Health Care Bargaining Update, April 21, 2022

CUPE met with the Provincial Health Labour Relations Services (PHLRS) on April 20, 2022 and have confirmed Mr. Arne Peltz as the mediator.

The first dates available to meet with Mr. Peltz to begin the process are May 24-27, 2022.  The next available mediation dates will be in mid-June.  More dates will be booked as they become available.

 

Until mediation begins, CUPE and the PHRLS will continue to meet to finalize negotiation of the letters of understanding and any changes to the pension and benefits articles.  This will include discussions about including anyone not currently in the HEB Manitoba pension and benefits plan, being brought into HEB Manitoba.  Riverview Health Centre will remain with the City of Winnipeg plans.

 

Why are we going to mediation?

Mediation is a common part of the negotiating process.  The Manitoba Nurses’ Union (MNU) was able to finalize their collective agreement through mediation also using Mr. Peltz as the mediator.  We are going to mediation because CUPE and the Employer are very far apart on certain proposals.  The Bargaining Council has heard the membership and are committed to getting the best collective agreement possible.  We believe that with the assistance of Mr. Peltz that we will be able to achieve a collective agreement that leaves no health care worker behind.

 

The outstanding language is about vacation (single days vs. blocks), union representation at meetings, how STATs will be taken, how overtime and pick up shifts will be awarded (seniority vs. equitable), and bumping.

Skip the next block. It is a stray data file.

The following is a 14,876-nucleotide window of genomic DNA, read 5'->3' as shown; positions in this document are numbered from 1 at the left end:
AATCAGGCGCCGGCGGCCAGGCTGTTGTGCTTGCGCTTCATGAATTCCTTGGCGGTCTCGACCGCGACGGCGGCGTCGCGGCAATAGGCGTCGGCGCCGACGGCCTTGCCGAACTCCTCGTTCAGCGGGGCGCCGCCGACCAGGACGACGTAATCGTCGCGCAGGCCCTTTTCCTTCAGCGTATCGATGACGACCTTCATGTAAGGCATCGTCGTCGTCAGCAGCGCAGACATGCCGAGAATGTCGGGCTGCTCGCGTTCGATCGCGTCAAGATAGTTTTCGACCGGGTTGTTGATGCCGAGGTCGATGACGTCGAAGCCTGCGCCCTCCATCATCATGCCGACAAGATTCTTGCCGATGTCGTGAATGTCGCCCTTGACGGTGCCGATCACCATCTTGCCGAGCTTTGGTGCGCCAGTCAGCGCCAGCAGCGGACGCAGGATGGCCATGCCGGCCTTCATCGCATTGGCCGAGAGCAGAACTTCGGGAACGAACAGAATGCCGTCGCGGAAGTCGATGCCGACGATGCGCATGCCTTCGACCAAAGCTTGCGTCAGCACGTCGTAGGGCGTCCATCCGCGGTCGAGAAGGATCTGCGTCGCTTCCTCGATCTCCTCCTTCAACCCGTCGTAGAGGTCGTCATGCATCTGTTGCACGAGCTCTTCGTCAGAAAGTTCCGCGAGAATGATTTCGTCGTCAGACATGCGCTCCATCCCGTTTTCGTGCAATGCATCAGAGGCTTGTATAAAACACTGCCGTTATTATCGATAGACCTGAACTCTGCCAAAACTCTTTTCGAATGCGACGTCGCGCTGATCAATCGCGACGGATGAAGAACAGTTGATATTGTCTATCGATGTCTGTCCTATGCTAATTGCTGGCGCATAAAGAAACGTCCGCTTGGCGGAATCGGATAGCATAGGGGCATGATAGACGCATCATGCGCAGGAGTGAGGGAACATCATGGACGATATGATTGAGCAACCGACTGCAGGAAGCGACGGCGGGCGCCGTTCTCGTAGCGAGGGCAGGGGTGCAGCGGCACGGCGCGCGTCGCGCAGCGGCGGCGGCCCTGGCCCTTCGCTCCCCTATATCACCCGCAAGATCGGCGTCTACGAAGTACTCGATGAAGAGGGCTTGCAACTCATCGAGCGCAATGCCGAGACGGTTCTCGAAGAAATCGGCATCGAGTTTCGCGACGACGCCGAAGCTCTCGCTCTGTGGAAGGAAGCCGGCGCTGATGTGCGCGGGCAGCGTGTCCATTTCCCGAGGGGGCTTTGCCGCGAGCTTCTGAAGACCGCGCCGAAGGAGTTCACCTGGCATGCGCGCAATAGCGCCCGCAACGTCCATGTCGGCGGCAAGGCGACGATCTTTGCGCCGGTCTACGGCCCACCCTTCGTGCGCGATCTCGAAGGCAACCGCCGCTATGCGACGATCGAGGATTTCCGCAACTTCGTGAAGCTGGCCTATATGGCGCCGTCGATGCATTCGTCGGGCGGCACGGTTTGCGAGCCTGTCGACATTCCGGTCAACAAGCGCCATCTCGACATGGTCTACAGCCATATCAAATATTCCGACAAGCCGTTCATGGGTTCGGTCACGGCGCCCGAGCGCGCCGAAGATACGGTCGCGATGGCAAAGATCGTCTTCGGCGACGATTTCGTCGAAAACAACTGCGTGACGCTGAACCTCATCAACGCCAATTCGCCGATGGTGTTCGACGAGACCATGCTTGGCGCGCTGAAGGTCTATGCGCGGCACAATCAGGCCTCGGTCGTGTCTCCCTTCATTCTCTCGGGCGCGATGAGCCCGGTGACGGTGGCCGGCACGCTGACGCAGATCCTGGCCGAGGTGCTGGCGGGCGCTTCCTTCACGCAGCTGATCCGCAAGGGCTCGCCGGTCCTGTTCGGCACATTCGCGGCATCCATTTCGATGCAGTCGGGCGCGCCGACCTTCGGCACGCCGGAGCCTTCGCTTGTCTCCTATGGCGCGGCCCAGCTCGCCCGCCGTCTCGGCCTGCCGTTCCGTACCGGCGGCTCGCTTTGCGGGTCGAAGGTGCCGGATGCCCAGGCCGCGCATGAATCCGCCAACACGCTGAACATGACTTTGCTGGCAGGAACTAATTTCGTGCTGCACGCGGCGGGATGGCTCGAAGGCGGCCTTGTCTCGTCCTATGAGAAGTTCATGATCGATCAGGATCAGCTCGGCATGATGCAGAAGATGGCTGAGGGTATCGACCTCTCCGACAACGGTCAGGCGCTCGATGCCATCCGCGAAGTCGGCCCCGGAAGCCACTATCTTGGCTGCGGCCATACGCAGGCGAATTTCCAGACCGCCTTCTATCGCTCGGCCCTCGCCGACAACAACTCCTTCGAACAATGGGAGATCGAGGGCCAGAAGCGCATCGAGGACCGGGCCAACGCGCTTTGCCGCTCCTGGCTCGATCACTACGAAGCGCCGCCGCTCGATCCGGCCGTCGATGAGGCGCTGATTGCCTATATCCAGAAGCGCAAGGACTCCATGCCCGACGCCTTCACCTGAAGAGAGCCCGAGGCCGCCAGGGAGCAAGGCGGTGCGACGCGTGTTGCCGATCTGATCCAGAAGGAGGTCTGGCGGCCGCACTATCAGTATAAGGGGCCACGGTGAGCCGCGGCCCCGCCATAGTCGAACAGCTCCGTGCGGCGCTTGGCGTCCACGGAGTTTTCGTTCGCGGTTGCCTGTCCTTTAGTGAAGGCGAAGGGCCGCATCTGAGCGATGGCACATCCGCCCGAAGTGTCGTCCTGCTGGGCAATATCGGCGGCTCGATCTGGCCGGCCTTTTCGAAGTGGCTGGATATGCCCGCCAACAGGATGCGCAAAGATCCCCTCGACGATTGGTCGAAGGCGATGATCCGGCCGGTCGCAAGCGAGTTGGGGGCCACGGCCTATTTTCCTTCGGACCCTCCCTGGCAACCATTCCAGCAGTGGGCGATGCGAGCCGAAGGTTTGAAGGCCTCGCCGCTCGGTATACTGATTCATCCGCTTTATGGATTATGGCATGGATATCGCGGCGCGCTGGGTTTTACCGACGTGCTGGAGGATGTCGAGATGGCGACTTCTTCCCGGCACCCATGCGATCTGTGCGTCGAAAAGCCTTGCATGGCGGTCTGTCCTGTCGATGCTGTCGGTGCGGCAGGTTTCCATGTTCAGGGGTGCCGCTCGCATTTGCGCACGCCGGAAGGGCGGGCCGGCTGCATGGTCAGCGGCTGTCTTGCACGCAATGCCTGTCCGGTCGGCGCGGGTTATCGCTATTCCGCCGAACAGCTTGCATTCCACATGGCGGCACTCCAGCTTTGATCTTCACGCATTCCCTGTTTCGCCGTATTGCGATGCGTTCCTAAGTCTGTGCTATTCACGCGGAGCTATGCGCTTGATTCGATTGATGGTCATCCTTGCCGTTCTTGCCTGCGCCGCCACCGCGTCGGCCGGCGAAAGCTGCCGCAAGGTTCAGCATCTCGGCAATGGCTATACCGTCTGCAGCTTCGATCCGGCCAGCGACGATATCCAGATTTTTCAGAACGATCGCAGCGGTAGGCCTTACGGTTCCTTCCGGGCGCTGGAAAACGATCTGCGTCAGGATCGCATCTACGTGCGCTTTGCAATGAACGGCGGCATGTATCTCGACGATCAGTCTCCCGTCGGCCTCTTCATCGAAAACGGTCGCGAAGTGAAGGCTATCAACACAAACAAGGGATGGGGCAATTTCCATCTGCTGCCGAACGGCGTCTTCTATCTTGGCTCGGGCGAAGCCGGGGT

Will I still get to vote on the proposed new collective agreement?

Yes.  Any agreement reached through mediation will still be voted on by the members.  Everything that has been agreed-to prior to mediation will not be a part of the mediation process.

 

What happens if we don’t get a collective agreement through mediation?

If we are unable to get a collective agreement through mediation and our continued negotiations, CUPE could officially serve notice to strike.  We must provide seven (7) days notice to go on strike.  If this should happen, we will notify the members when the decision is made to serve notice.

 

Please make sure we have your most recent contact information, including cell phone number and personal email.  We do not use work contact information to reach you for union business.

Manitoba Budget Continues to Fall Short

WINNIPEG – The 2022 Manitoba budget continues to put public services at risk, says CUPE Manitoba.

“Manitobans expect to see a budget that protects the public services they rely on,” says
Gina McKay, President of CUPE Manitoba.  “This government continues to cut taxes for ideological reasons rather than fully supporting our schools and health care facilities.”

CUPE is concerned that the government’s plan to reach a balanced budget by 2028 will come on the backs of Manitoba workers and public services families rely on.

“The government spent years cutting health care and eliminating full-time jobs, and now they pat themselves on the backs for this year’s budget,” added McKay.  “Manitobans won’t forget how this government decimated our health care system.”

“We are also deeply concerned that the government will look to privatizing, contracting out, and selling off public services in order to balance their budget,” says McKay.

“We are pleased that the government is providing wage support for community living workers,” says McKay. CUPE joined with MGEU and UFCW in a public campaign to call on the government to increase support for these critical workers.

“We need a government that takes bold steps to support public services, especially during a pandemic that is not yet over,” says McKay.  “This budget doesn’t do that.”

CUPE will continue to analyze the budget.

 

Manitoba government fails to address systemic staffing shortages in long-term care

Winnipeg – Today the Manitoba Government announced new funding towards staffing in long-term care facilities, but fails to address systemic staffing shortages for Manitoba’s care homes, according to CUPE.